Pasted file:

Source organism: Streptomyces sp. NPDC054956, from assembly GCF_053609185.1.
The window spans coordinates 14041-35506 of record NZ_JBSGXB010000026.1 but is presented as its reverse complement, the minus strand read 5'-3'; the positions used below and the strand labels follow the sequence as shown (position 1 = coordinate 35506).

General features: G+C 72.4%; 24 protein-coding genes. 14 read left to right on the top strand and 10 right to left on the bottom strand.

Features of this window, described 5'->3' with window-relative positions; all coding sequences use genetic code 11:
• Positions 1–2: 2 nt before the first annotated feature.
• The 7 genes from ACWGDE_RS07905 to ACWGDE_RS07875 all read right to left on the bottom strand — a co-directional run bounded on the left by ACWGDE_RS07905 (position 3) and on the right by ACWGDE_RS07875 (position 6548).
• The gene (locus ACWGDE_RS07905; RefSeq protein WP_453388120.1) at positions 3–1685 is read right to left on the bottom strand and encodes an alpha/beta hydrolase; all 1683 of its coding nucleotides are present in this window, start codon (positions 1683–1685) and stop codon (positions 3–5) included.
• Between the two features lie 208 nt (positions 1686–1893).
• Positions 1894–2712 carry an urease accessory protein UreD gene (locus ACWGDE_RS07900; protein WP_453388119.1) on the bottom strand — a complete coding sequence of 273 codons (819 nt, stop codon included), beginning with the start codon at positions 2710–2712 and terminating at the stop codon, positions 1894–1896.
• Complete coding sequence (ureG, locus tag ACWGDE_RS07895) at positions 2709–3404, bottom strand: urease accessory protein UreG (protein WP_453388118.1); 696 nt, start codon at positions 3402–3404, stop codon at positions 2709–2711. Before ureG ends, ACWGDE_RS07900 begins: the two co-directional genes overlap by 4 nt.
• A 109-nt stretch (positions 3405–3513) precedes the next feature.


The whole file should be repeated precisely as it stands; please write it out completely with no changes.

Source organism: Streptomyces sp. NPDC054956, from assembly GCF_053609185.1.
The window spans coordinates 14041-35506 of record NZ_JBSGXB010000026.1 but is presented as its reverse complement, the minus strand read 5'-3'; the positions used below and the strand labels follow the sequence as shown (position 1 = coordinate 35506).

General features: G+C 72.4%; 24 protein-coding genes. 14 read left to right on the top strand and 10 right to left on the bottom strand.

Features of this window, described 5'->3' with window-relative positions; all coding sequences use genetic code 11:
• Positions 1–2: 2 nt before the first annotated feature.
• The 7 genes from ACWGDE_RS07905 to ACWGDE_RS07875 all read right to left on the bottom strand — a co-directional run bounded on the left by ACWGDE_RS07905 (position 3) and on the right by ACWGDE_RS07875 (position 6548).
• The gene (locus ACWGDE_RS07905; RefSeq protein WP_453388120.1) at positions 3–1685 is read right to left on the bottom strand and encodes an alpha/beta hydrolase; all 1683 of its coding nucleotides are present in this window, start codon (positions 1683–1685) and stop codon (positions 3–5) included.
• Between the two features lie 208 nt (positions 1686–1893).
• Positions 1894–2712 carry an urease accessory protein UreD gene (locus ACWGDE_RS07900; protein WP_453388119.1) on the bottom strand — a complete coding sequence of 273 codons (819 nt, stop codon included), beginning with the start codon at positions 2710–2712 and terminating at the stop codon, positions 1894–1896.
• Complete coding sequence (ureG, locus tag ACWGDE_RS07895) at positions 2709–3404, bottom strand: urease accessory protein UreG (protein WP_453388118.1); 696 nt, start codon at positions 3402–3404, stop codon at positions 2709–2711. Before ureG ends, ACWGDE_RS07900 begins: the two co-directional genes overlap by 4 nt.
• A 109-nt stretch (positions 3405–3513) precedes the next feature.